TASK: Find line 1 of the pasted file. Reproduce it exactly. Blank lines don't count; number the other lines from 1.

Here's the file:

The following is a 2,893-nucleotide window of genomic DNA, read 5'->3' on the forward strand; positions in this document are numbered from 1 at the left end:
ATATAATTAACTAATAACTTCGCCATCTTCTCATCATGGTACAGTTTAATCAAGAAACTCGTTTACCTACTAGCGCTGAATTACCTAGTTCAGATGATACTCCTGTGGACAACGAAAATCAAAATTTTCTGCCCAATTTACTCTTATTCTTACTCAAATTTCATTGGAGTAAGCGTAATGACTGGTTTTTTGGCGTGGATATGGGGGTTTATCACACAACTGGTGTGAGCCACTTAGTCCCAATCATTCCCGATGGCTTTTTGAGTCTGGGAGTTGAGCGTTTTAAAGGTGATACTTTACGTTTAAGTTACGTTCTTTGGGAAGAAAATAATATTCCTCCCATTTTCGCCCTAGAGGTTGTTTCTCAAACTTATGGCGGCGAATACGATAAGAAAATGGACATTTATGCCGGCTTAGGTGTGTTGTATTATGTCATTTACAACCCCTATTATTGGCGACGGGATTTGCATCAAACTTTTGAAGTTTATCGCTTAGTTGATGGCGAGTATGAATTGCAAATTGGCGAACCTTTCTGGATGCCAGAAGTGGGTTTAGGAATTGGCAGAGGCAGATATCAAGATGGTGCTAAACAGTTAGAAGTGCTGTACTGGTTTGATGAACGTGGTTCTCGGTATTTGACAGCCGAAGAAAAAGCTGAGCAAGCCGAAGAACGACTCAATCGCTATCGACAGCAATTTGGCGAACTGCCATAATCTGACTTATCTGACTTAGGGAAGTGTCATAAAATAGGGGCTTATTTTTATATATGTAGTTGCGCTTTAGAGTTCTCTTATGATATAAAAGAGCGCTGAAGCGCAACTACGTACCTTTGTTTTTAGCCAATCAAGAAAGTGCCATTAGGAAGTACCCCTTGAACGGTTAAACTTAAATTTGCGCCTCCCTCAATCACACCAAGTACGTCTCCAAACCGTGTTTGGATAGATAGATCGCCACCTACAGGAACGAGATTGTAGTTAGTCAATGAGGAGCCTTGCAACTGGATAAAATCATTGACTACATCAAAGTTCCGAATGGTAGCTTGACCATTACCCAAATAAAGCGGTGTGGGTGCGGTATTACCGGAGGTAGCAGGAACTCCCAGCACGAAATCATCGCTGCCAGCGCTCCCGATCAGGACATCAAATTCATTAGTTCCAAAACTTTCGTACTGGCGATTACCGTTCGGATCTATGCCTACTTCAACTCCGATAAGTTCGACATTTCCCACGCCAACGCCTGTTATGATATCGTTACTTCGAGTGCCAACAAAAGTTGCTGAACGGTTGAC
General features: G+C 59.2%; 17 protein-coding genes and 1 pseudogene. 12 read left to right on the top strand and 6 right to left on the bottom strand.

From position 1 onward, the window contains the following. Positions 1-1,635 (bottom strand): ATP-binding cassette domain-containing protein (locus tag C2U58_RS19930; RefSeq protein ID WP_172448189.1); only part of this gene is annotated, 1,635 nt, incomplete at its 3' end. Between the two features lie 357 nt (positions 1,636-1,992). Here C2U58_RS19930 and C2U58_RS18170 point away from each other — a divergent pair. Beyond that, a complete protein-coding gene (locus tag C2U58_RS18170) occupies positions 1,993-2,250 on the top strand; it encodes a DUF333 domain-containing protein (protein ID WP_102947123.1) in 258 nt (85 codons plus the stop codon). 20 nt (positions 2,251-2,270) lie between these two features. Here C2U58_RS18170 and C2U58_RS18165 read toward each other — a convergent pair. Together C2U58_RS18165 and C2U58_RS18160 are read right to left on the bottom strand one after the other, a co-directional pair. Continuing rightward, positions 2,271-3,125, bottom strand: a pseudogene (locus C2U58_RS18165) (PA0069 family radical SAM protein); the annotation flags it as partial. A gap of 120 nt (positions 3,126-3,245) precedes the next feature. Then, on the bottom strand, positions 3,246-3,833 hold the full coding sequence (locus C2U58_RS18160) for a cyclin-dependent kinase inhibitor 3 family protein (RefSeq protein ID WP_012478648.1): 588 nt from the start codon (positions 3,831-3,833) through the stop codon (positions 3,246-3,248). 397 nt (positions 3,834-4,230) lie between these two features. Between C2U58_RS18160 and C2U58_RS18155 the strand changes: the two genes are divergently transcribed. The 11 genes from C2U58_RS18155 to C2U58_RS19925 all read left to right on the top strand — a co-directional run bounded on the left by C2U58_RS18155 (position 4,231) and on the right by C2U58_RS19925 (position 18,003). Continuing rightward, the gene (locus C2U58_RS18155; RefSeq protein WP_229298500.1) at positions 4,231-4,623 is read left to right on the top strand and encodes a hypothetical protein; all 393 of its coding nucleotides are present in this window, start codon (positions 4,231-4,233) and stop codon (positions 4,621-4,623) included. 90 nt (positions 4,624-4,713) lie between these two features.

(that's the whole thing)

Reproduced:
The following is a 2,893-nucleotide window of genomic DNA, read 5'->3' on the forward strand; positions in this document are numbered from 1 at the left end: